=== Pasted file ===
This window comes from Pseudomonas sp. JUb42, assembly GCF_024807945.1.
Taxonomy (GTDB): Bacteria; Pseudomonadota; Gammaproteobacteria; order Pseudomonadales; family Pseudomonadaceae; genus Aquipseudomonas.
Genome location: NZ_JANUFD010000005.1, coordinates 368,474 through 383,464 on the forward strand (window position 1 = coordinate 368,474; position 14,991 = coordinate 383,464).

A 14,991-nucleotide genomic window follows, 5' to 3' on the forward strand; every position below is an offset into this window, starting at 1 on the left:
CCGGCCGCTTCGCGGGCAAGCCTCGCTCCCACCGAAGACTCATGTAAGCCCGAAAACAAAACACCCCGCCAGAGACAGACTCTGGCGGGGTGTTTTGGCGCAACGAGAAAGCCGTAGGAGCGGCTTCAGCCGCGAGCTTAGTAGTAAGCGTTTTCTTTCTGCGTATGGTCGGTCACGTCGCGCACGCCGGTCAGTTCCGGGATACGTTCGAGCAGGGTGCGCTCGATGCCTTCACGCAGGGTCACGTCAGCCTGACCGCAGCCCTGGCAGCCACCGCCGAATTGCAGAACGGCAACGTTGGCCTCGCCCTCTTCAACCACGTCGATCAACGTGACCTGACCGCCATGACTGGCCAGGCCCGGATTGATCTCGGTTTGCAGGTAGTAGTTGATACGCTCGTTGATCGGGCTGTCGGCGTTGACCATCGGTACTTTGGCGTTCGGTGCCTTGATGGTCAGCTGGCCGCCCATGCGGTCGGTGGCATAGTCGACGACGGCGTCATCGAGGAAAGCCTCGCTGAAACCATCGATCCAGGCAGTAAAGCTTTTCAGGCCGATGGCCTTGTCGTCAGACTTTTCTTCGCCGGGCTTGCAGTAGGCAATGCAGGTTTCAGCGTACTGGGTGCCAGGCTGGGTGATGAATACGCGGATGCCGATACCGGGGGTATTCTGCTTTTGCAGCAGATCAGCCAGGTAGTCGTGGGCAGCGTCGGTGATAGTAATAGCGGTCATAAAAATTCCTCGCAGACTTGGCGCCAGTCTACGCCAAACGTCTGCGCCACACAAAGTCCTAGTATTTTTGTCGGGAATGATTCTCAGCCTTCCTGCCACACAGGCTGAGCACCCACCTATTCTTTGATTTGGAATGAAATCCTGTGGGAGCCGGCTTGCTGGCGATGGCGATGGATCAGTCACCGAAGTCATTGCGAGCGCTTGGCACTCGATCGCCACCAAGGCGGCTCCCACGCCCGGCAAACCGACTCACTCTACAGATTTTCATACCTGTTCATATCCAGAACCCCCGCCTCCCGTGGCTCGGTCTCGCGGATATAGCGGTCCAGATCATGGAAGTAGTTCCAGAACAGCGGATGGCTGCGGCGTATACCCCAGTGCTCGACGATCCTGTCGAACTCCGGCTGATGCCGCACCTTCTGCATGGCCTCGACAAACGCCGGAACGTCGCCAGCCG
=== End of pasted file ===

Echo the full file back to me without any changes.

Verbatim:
This window comes from Pseudomonas sp. JUb42, assembly GCF_024807945.1.
Taxonomy (GTDB): Bacteria; Pseudomonadota; Gammaproteobacteria; order Pseudomonadales; family Pseudomonadaceae; genus Aquipseudomonas.
Genome location: NZ_JANUFD010000005.1, coordinates 368,474 through 383,464 on the forward strand (window position 1 = coordinate 368,474; position 14,991 = coordinate 383,464).

A 14,991-nucleotide genomic window follows, 5' to 3' on the forward strand; every position below is an offset into this window, starting at 1 on the left:
CCGGCCGCTTCGCGGGCAAGCCTCGCTCCCACCGAAGACTCATGTAAGCCCGAAAACAAAACACCCCGCCAGAGACAGACTCTGGCGGGGTGTTTTGGCGCAACGAGAAAGCCGTAGGAGCGGCTTCAGCCGCGAGCTTAGTAGTAAGCGTTTTCTTTCTGCGTATGGTCGGTCACGTCGCGCACGCCGGTCAGTTCCGGGATACGTTCGAGCAGGGTGCGCTCGATGCCTTCACGCAGGGTCACGTCAGCCTGACCGCAGCCCTGGCAGCCACCGCCGAATTGCAGAACGGCAACGTTGGCCTCGCCCTCTTCAACCACGTCGATCAACGTGACCTGACCGCCATGACTGGCCAGGCCCGGATTGATCTCGGTTTGCAGGTAGTAGTTGATACGCTCGTTGATCGGGCTGTCGGCGTTGACCATCGGTACTTTGGCGTTCGGTGCCTTGATGGTCAGCTGGCCGCCCATGCGGTCGGTGGCATAGTCGACGACGGCGTCATCGAGGAAAGCCTCGCTGAAACCATCGATCCAGGCAGTAAAGCTTTTCAGGCCGATGGCCTTGTCGTCAGACTTTTCTTCGCCGGGCTTGCAGTAGGCAATGCAGGTTTCAGCGTACTGGGTGCCAGGCTGGGTGATGAATACGCGGATGCCGATACCGGGGGTATTCTGCTTTTGCAGCAGATCAGCCAGGTAGTCGTGGGCAGCGTCGGTGATAGTAATAGCGGTCATAAAAATTCCTCGCAGACTTGGCGCCAGTCTACGCCAAACGTCTGCGCCACACAAAGTCCTAGTATTTTTGTCGGGAATGATTCTCAGCCTTCCTGCCACACAGGCTGAGCACCCACCTATTCTTTGATTTGGAATGAAATCCTGTGGGAGCCGGCTTGCTGGCGATGGCGATGGATCAGTCACCGAAGTCATTGCGAGCGCTTGGCACTCGATCGCCACCAAGGCGGCTCCCACGCCCGGCAAACCGACTCACTCTACAGATTTTCATACCTGTTCATATCCAGAACCCCCGCCTCCCGTGGCTCGGTCTCGCGGATATAGCGGTCCAGATCATGGAAGTAGTTCCAGAACAGCGGATGGCTGCGGCGTATACCCCAGTGCTCGACGATCCTGTCGAACTCCGGCTGATGCCGCACCTTCTGCATGGCCTCGACAAACGCCGGAACGTCGCCAGCCG